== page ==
Monday, March 16, 2015

The Heidi Chronicles

Tracee Chimo, Jason Biggs, Elisabeth Moss, and Bryce Pinkham.
Photo: Joan Marcus
Peggy Olson, the barrier-breaking copy chief on AMC’s Mad Men, is surely kin to Heidi Holland, second-wave feminist art historian and central figure of Wendy Wasserstein’s Pulitzer-Prize winning 1989 dramedy The Heidi Chronicles. Thus it seems only fitting that, for the first New York revival of Wasserstein’s still-vibrant character study, Heidi should be played by Elisabeth Moss, television’s Peggy. I’m sure this will have double-consciousness effect on many in the audience.

The Heidi Chronicles begins in 1989, at Columbia University, where Heidi is now a professor. There’s a gradual erasure: in the middle of a lecture on neglected women artists of the 18th and 19th-century, Heidi begins to recede into her own past. We meet her at seventeen, in her hometown of Chicago, at the dance where she meets her lifelong friend Peter Patrone (Bryce Pinkham). We see her as a “Get Clean for Gene” kid in Manchester, New Hampshire, where she meets another significant man: her once and future lover, Scoop Rosenbaum (Jason Biggs). The seventies find Heidi at a consciousness-raising women’s group at the University of Michigan; protesting the lack of female representation at the University of Chicago; and coming to terms with her fractured personal life. Along with Scoop (radical journalist-cum-lifestyle magazine founder) and Peter (chief pediatrician at New York hospital), Heidi hits her professional stride in the eighties, becoming (or, perhaps more accurately, being thrust into the role of) an avatar of yuppie-boomer status.

Given these events, it’s perhaps understandable that some questioned whether this play would pack the punch it did twenty-five years ago, when it was firmly identifiable as a comment on current culture. Those fears of datedness, however, were completely unfounded. The Heidi Chronicles is as fresh, alive, and necessary as ever. Like the works of the female artists Heidi champions, this is not merely a museum piece; it is a living testament to the life, achievements, and struggles of a modern woman. And Pam MacKinnon’s smashing production hits its stride early and fires on all cylinders.

Heidi is a mammoth role. From the prologue onward, she rarely ever leaves the stage; the actress playing her also needs to convincingly age from seventeen to forty-two over the course of two-and-a-half hours. Having seen Moss, I can’t imagine anyone else handling the demands of the part better. Her Heidi is confident and insecure; contradictory and sincere; problematic and deeply human. She highlights all the character’s shades of gray and then some. For example, there’s always been a moment in this play that’s seemed hard to get right. Over the course of the consciousness-raising scene, Heidi has to go from skeptical outsider to supportive believer, and gain the acceptance of the radical lesbian feminist Fran (one of the quartet of roles played by the always-welcome Tracee Chimo). She goes from defending her continued sexual relationship with Scoop, who treats her like crap, to telling the young and impressionable Becky (Elise Kibler), “I hope our daughters never feel like us. I hope our daughters feel so fucking worthwhile. Do you promise we can accomplish that much?” It’s a moment that could so easily feel fake and forced.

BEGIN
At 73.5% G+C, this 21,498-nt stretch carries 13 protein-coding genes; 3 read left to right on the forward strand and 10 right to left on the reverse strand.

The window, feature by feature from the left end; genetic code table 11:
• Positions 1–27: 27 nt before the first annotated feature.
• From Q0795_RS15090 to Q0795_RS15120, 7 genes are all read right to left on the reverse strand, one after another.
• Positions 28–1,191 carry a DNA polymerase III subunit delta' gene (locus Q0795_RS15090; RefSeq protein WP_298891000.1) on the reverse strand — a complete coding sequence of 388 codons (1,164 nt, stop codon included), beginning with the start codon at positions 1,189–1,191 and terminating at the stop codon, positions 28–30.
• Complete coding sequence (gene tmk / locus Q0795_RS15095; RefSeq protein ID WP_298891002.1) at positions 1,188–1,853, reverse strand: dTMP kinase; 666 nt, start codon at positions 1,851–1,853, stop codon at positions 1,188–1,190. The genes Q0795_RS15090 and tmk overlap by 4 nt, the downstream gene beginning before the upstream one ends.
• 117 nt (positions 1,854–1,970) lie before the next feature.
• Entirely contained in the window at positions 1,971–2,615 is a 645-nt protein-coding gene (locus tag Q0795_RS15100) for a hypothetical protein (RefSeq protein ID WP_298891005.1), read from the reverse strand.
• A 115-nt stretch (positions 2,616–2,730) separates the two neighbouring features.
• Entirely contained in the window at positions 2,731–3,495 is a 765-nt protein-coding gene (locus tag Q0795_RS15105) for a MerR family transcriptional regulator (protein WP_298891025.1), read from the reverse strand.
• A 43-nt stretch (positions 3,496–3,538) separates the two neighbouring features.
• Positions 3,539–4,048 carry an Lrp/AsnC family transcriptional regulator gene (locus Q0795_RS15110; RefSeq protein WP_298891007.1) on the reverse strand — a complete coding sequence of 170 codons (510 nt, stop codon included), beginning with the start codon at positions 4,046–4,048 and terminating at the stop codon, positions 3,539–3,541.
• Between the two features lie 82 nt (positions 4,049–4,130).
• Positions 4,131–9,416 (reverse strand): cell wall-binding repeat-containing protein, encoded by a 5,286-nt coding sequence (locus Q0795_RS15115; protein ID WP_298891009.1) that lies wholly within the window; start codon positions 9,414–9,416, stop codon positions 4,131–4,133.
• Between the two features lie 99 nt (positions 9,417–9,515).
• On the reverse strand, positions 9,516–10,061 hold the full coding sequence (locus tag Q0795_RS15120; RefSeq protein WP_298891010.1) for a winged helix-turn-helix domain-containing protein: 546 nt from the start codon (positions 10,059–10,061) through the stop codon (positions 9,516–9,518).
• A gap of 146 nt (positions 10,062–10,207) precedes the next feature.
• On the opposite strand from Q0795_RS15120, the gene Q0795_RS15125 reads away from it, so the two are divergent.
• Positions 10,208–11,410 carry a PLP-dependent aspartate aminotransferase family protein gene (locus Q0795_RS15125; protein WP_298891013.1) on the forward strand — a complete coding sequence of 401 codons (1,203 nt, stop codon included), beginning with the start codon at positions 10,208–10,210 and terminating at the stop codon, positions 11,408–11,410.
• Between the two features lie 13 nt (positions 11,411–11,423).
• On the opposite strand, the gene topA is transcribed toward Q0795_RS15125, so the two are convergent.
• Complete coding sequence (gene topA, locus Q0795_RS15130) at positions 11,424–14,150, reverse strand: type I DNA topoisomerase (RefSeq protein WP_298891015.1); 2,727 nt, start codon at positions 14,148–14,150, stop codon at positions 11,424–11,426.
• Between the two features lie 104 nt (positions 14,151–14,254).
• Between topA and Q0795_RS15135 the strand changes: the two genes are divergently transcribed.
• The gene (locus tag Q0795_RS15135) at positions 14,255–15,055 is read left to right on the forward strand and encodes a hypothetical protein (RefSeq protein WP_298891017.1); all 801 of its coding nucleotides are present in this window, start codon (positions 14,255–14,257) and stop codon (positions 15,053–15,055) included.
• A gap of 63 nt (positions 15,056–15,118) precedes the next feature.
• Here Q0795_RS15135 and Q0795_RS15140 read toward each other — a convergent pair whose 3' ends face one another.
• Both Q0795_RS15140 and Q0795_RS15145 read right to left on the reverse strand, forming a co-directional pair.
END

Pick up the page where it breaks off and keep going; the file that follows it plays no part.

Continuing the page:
Moss nails that moment.  I have chills just thinking about it now.

And she’s not alone. Pinkham, on leave from his starring role in A Gentleman’s Guide to Love and Murder, resists the quirky gay stereotypes that a weaker actor could lean on playing Peter. His coming-out to Heidi (Moss is a brilliant scene partner here) is a marvel; fifteen years later, when he interprets Heidi’s acceptance of a teaching position in Minnesota as her abandoning him at the height of the AIDS crisis, he could wring tears out of the most hardened audience member. Boyd Gaines and Tom Hulce won Tony and Emmy for this role, respectively; don’t be surprised if Pinkham follows suit.

As Scoop, Biggs strikes a delicate balance of smarm and charm. You never forget he’s an asshole, albeit a good-hearted one; thus, you understand Heidi’s continued attraction to him. Ali Ahn is superb as Heidi’s longtime friend Susan Johnston, who, like Heidi, lives a half-dozen lives over the course of the play, from Montana commune farmer (the seventies) to power-suited Hollywood hotshot (the eighties). In addition to Chimo and Kibler, Leighton Bryan and Andy Truschinski do well in a handful of small roles.

But at the end of the day, it’s Heidi’s play, and we’re fortunate to have such a fine actor embodying her. I wish Wendy Wasserstein were alive to see the power that her play still holds.

[Mid-mezzanine center, TDF]

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